This film came out my Senior year of highschool and I can remember going to the theater to watch it. (woo.. I am OLD) ha. I can't say Superman II was AS good as the FIRST Superman movie (of this series) but I DID like it well enough. You are right, Zod was menacing (and so were his cohorts) They were probably the best part (for me) The romance  I would have to say was not so big a deal (to me) I liked it better when she did NOT know who he was for sure. (but maybe that is just me) But I think the reason I liked #1 better is I just loved Gene Hackman as Lex Luthor. He MADE that movie for me.. ha. So it was hard for me to get as much enjoyment out of the second movie because I really wanted him to be the main bad guy again. He just wasn't as much fun (to me) in this one.  But I guess as sequels go.. this one lives up ok to the first movie, overall.  I would say if you watch number one and two together.. they match up pretty well. But alas, I made the sad.. so very sad mistake of watching number three. Shoulda stopped at number two. ha. (it went downhill...wwaaaaaaaay, waaaaaaay down hill after that) 

 

RE: your revisit of Big Trouble in Little China (1986) - Kurt Russell playing the "Duke".   Hahahahaha... maybe in some sort of whacked out alternate universe. But hey, if I remember this movie correctly.. THAT is not so far fetched after all. All things considered.   :D 



#3 rohanaka

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Posted 16 February 2017 - 11:44 PM

Woo! Bronxgirl AND Miss Goddess.. this IS a nice (and welcome) surprise!! :) 

 

 


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#4 Bronxgirl48

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Posted 15 February 2017 - 02:28 PM

Thanks so much, Scottie.  Mom and I are hanging in there.

 

THIS IS THE NIGHT -- Thelma Todd cheating on Cary Grant with Roland Young and Charlie Ruggles??  Sounds like a science fiction film, lol.

 

I don't remember LITTLE GIANT too well and should revisit it, but for me the most unique A&C teaming is THE TIME OF THEIR LIVES.  Bud and Lou both play double roles in different centuries.  Marjorie Reynolds is charming as "Mistress Melody" and there are a lot of picturesque moments but then, I'm a sucker for Early American history and ghost stories.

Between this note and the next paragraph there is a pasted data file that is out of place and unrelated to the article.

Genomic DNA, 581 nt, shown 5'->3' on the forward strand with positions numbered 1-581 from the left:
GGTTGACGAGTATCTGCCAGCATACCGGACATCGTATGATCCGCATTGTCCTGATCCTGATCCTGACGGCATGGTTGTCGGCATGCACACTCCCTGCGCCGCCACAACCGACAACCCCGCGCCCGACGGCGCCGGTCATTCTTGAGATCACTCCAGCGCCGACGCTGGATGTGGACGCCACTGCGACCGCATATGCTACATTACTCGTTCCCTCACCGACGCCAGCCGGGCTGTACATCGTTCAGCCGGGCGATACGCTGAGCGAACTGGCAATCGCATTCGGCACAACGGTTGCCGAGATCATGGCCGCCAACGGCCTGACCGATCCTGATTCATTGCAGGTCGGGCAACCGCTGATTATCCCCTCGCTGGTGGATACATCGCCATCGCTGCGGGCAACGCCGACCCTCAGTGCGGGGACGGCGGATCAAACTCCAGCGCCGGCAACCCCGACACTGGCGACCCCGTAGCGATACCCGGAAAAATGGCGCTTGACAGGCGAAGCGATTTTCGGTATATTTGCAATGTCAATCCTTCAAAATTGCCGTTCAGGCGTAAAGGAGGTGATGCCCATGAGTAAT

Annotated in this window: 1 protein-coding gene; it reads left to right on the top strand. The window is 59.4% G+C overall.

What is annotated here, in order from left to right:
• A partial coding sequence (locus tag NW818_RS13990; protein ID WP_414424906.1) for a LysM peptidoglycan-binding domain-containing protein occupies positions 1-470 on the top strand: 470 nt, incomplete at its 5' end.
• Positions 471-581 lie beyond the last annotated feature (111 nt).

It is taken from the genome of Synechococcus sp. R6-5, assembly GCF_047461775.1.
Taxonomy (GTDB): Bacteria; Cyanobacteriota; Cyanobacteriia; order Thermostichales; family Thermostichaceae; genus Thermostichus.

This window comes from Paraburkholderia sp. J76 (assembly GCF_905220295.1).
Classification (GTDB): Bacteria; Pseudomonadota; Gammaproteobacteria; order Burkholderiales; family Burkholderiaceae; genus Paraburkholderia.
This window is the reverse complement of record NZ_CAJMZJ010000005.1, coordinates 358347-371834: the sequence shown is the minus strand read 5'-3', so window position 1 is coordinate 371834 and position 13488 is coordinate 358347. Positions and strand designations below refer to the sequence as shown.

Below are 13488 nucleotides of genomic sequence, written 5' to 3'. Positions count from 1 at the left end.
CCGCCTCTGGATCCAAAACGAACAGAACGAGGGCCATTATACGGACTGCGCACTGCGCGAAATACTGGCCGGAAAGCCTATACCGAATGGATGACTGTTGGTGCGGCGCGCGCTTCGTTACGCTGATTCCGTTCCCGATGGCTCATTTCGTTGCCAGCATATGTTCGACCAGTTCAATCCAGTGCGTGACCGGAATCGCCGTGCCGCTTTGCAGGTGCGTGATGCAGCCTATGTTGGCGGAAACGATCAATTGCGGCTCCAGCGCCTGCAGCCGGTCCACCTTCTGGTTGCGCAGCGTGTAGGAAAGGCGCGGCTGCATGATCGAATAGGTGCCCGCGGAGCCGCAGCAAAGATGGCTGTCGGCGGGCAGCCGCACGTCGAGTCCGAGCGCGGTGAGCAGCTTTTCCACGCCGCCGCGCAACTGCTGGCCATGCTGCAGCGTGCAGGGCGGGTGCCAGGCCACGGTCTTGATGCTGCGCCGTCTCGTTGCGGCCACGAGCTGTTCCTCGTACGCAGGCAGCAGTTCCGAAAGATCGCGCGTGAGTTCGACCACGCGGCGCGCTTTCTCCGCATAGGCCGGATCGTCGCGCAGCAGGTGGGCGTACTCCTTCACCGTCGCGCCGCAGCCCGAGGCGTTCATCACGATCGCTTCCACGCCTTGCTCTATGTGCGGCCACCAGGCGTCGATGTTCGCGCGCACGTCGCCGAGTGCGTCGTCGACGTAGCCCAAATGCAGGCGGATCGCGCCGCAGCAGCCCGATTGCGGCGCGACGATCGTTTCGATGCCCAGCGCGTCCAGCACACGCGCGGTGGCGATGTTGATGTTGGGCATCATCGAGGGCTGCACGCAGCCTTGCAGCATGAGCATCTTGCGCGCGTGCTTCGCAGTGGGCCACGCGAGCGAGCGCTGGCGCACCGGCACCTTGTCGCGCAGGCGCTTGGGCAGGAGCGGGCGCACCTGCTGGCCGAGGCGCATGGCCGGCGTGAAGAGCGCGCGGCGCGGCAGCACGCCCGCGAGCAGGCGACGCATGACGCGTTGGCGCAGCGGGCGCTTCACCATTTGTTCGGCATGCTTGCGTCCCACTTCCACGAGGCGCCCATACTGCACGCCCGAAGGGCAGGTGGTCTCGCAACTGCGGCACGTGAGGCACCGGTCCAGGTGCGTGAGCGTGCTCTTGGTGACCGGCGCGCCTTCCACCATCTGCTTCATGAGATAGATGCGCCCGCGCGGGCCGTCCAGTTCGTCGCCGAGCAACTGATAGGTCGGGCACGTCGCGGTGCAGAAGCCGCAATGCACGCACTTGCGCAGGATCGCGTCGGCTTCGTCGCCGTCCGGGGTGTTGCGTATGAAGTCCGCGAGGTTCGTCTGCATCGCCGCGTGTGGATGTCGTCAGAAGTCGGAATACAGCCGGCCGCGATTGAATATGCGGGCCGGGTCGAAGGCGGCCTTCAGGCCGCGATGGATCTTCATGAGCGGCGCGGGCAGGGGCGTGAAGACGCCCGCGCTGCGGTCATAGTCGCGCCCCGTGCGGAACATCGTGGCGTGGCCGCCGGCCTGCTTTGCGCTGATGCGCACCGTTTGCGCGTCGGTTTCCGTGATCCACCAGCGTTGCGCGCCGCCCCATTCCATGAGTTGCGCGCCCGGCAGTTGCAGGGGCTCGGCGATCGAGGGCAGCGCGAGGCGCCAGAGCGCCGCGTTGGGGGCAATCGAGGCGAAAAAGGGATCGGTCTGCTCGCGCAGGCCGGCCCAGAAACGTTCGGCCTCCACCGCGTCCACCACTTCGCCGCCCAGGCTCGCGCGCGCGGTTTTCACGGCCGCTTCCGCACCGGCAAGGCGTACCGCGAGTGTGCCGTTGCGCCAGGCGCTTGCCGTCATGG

HARD, FAST AND BEAUTIFUL reminds me of another Ida Lupino movie, but not as a director -- THE HARD WAY, where Ida plays a frustrated housewife who tries to realize her ambitions through a younger sister.  Same "stage mother" plot in both, but I find HARD, FAST AND BEAUTIFUL pretty trite  I've never seen Claire Trevor give a bad performance but here she's none too subtle and, if I remember correctly, actually arches her eyebrows before every new ruthless machination.

 

I haven't seen the 1935 SHE, but its Hammer remake is very dull.  Christopher Lee is relegated to a rather muted supporting role.  Peter Cushing just seems to be going through the motions.  Ursula Andress is appropriately icy and seductive, but can't act.



#5 SansFin

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Posted 14 February 2017 - 05:49 PM

The Wheeler Dealers (1963) - Reminiscent of Breakfast for Two.  Not as good, though.  Still, it's hard to dislike James Garner and Lee Remick.

 

 

I like this as a good example of 1960s romantic comedy. I find it a nice break from: Doris Day and Rock Hudson movies. 

 

 

 

The Secret of NIMH (1982) - Quite a strange animated film that proved to be darker than I expected.  I'm still not sure what it was really all about.  But the feel of the film worked for me.  Loved hearing John Carradine as "The Great Owl".  Always love Dom DeLuise.